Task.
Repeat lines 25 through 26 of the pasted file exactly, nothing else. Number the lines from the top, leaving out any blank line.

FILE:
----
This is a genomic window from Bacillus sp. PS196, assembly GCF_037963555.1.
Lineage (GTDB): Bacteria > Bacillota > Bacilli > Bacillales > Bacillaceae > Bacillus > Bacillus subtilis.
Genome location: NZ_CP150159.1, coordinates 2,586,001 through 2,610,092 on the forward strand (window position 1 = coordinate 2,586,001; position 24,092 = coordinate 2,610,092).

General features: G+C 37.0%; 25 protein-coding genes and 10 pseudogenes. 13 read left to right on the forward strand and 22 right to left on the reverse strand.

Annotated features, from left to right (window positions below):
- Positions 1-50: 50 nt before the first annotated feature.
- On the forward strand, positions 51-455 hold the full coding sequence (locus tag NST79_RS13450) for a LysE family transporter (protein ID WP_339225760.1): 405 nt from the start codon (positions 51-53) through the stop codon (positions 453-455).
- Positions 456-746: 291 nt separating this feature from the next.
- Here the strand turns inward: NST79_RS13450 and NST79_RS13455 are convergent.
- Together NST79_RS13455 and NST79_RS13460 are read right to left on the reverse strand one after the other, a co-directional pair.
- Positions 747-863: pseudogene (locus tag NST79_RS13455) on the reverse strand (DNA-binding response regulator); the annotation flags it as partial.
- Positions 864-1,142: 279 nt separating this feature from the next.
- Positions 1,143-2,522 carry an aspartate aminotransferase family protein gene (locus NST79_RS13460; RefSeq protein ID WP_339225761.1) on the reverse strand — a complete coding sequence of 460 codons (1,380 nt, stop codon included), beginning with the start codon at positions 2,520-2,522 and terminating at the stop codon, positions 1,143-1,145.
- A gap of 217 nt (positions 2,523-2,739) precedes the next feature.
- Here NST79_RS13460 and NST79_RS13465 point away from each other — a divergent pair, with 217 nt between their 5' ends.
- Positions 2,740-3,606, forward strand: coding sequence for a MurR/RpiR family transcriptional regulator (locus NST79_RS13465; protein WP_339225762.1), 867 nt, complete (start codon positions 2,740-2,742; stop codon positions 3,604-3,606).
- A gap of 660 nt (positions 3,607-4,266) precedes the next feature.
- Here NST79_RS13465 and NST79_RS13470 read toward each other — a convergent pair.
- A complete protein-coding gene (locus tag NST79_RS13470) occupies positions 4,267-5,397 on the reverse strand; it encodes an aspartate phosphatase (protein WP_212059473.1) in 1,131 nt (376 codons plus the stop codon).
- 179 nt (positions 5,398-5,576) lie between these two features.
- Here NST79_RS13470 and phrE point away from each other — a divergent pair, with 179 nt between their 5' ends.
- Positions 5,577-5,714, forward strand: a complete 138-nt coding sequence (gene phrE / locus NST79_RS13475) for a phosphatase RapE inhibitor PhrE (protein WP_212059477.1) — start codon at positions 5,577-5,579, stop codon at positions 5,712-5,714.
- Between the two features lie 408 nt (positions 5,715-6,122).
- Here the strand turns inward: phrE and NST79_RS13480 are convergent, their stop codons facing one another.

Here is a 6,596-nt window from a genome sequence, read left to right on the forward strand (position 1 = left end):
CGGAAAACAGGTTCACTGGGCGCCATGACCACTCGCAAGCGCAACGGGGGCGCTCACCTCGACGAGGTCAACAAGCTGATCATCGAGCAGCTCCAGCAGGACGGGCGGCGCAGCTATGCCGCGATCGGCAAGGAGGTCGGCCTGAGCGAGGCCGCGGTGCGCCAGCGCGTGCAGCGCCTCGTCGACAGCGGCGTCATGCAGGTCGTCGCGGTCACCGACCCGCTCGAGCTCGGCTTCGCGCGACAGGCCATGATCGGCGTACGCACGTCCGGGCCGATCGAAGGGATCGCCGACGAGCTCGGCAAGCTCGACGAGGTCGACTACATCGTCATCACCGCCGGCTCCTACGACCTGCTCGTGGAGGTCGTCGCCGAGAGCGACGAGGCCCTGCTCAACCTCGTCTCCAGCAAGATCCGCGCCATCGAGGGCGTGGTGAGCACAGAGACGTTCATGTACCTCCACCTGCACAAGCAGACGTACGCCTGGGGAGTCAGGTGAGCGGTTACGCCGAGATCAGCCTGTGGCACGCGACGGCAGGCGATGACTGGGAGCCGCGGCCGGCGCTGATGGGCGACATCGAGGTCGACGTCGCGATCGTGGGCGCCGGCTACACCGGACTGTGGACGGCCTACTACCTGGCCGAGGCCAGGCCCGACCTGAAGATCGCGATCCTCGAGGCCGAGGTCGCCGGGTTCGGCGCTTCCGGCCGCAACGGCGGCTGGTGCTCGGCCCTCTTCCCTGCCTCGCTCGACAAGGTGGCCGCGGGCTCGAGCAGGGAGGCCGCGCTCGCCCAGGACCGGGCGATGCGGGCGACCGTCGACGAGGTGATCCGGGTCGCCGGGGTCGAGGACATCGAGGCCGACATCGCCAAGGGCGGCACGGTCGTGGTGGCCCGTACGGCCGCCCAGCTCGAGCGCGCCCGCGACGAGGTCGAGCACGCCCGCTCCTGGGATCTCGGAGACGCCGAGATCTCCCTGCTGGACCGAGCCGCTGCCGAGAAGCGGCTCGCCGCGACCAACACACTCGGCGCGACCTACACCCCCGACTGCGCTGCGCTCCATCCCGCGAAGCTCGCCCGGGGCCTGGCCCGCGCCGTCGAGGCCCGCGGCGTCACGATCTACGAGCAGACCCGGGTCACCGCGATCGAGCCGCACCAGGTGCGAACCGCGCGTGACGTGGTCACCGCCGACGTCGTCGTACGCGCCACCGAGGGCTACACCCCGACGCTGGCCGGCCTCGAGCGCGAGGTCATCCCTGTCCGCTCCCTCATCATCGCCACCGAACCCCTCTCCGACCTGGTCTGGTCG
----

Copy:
Here is a 6,596-nt window from a genome sequence, read left to right on the forward strand (position 1 = left end):
CGGAAAACAGGTTCACTGGGCGCCATGACCACTCGCAAGCGCAACGGGGGCGCTCACCTCGACGAGGTCAACAAGCTGATCATCGAGCAGCTCCAGCAGGACGGGCGGCGCAGCTATGCCGCGATCGGCAAGGAGGTCGGCCTGAGCGAGGCCGCGGTGCGCCAGCGCGTGCAGCGCCTCGTCGACAGCGGCGTCATGCAGGTCGTCGCGGTCACCGACCCGCTCGAGCTCGGCTTCGCGCGACAGGCCATGATCGGCGTACGCACGTCCGGGCCGATCGAAGGGATCGCCGACGAGCTCGGCAAGCTCGACGAGGTCGACTACATCGTCATCACCGCCGGCTCCTACGACCTGCTCGTGGAGGTCGTCGCCGAGAGCGACGAGGCCCTGCTCAACCTCGTCTCCAGCAAGATCCGCGCCATCGAGGGCGTGGTGAGCACAGAGACGTTCATGTACCTCCACCTGCACAAGCAGACGTACGCCTGGGGAGTCAGGTGAGCGGTTACGCCGAGATCAGCCTGTGGCACGCGACGGCAGGCGATGACTGGGAGCCGCGGCCGGCGCTGATGGGCGACATCGAGGTCGACGTCGCGATCGTGGGCGCCGGCTACACCGGACTGTGGACGGCCTACTACCTGGCCGAGGCCAGGCCCGACCTGAAGATCGCGATCCTCGAGGCCGAGGTCGCCGGGTTCGGCGCTTCCGGCCGCAACGGCGGCTGGTGCTCGGCCCTCTTCCCTGCCTCGCTCGACAAGGTGGCCGCGGGCTCGAGCAGGGAGGCCGCGCTCGCCCAGGACCGGGCGATGCGGGCGACCGTCGACGAGGTGATCCGGGTCGCCGGGGTCGAGGACATCGAGGCCGACATCGCCAAGGGCGGCACGGTCGTGGTGGCCCGTACGGCCGCCCAGCTCGAGCGCGCCCGCGACGAGGTCGAGCACGCCCGCTCCTGGGATCTCGGAGACGCCGAGATCTCCCTGCTGGACCGAGCCGCTGCCGAGAAGCGGCTCGCCGCGACCAACACACTCGGCGCGACCTACACCCCCGACTGCGCTGCGCTCCATCCCGCGAAGCTCGCCCGGGGCCTGGCCCGCGCCGTCGAGGCCCGCGGCGTCACGATCTACGAGCAGACCCGGGTCACCGCGATCGAGCCGCACCAGGTGCGAACCGCGCGTGACGTGGTCACCGCCGACGTCGTCGTACGCGCCACCGAGGGCTACACCCCGACGCTGGCCGGCCTCGAGCGCGAGGTCATCCCTGTCCGCTCCCTCATCATCGCCACCGAACCCCTCTCCGACCTGGTCTGGTCG